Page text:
Friday, July 22, 2011

Land acquisition bill to ensure fair deal to farmers

UPA looks over the shoulder at Mayawati's trouble-ridden policy

New Delhi: The UPA government is concerned over the problems arising out of the Allahabad high court order asking holding land acquisition in Greater Noida, on the outskirts of Delhi, to be illegal. The court has ordered that the land which has been turned by developers into realty gold mine should be returned to farmers. That had thrown many middle class buyers from Delhi into a tizzy as they had invested in new homes. The builders are making polite noises about returning the money, and the banks have refused to offer home loans.

A senior source in government said that the issue had come up for discussion at the meeting of group of ministers, and that it is concerned as much for the Delhi middle class home buyers as it is about the farmers who have been shortchanged. As Congress general secretary Rahul Gandhi is travelling across Uttar Pradesh, standing for farmers' cause. At the same time, the party does not want to appear to be insensitive to the plight of home buyers, which has been a crucial constituency for economic reforms-minded Manmohan Singh government.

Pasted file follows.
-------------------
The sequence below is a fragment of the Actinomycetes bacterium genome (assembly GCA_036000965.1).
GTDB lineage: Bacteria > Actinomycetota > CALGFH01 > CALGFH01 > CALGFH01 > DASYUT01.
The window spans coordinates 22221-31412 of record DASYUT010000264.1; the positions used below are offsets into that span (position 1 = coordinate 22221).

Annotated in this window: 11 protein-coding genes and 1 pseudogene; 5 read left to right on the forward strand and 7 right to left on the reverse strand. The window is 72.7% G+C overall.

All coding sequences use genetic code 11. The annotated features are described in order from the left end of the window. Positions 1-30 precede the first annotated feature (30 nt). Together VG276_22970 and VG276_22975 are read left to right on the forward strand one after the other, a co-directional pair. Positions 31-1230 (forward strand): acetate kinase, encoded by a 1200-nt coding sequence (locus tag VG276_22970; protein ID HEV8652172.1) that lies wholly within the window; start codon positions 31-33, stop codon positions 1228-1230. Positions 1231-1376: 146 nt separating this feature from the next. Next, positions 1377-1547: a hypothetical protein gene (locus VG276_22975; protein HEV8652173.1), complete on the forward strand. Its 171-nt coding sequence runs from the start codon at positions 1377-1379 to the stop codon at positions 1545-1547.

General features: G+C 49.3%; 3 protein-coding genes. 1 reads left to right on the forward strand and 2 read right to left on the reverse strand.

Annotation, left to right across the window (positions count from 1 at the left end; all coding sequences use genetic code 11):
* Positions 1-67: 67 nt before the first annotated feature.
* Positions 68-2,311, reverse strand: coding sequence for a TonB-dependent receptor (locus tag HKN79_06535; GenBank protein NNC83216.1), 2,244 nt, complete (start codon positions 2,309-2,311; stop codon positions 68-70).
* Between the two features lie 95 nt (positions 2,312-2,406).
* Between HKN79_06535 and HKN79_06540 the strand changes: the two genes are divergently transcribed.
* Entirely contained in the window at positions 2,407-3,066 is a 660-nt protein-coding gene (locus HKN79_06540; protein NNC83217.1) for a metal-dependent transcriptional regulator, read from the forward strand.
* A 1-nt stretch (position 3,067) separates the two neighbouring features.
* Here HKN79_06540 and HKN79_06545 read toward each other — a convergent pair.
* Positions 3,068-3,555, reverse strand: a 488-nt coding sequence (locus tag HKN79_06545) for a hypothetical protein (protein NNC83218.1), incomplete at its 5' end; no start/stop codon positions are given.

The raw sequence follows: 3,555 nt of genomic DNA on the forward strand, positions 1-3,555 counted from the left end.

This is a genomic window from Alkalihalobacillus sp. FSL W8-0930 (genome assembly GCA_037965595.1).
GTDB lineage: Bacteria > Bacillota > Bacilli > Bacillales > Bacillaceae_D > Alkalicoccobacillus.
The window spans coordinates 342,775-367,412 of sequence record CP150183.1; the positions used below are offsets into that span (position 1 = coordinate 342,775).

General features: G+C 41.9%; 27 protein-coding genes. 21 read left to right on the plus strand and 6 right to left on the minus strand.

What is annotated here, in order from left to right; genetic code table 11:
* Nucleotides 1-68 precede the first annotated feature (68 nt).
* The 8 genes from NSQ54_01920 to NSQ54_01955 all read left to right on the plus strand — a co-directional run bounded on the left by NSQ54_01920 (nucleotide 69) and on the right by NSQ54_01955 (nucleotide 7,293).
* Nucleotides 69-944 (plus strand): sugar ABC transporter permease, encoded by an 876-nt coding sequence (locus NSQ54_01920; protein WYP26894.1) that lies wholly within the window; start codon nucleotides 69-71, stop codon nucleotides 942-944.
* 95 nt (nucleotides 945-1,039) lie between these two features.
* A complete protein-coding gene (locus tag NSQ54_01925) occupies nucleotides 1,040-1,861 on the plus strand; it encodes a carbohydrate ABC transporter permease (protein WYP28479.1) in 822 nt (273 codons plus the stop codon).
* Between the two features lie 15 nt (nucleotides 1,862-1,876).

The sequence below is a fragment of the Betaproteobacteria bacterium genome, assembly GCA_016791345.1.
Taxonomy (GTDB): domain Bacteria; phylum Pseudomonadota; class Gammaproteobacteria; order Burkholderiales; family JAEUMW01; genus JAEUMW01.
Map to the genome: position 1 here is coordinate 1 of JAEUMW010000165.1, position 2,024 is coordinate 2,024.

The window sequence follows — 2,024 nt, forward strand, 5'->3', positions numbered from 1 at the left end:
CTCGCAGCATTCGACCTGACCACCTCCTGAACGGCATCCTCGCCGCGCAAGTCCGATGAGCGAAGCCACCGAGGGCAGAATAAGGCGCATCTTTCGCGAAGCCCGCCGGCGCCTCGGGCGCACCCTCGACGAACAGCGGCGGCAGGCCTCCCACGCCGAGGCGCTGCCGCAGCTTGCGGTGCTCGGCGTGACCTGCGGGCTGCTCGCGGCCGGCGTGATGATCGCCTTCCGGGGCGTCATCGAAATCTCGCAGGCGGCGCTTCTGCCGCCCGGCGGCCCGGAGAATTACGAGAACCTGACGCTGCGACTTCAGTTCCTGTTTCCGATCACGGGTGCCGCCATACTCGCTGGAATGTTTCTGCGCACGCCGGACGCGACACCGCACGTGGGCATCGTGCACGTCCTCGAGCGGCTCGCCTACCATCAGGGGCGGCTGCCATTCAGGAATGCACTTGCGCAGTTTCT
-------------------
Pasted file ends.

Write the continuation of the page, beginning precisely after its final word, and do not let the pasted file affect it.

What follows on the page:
Of course, the party and the government take satisfaction from the discomfiture of Mayawati government in Lucknow, and they support the young Gandhi scoring brownie points against party's main rival in the state. “The state government is responsible for the whole mess,” says a senior member of the Singh government.

The government feels that the farmer is being short-changed because the price paid for the land at the time of acquiring it for a 'public purpose' is resold by developers at many times over compared to what was paid to the farmers in the first place. The government is taking into account this problem of farmers when rural development minister Jairam Ramesh prepares to bring in the new land acquisition bill in the monsoon session of parliament next month.

The senior member has said that in a state like Punjab where the farmers get a fair price for their land, the social fallout of the transition has been devastating. “They buy big cars and spend it all lavishly in the Punjab countryside, and very soon they are out of money,” the source said.

The proposed land acquisition bill can only ensure that farmers get a fair deal when government or private developers take over the land, but the legislation has no way of containing the social damage that is being done to the farming class as such.

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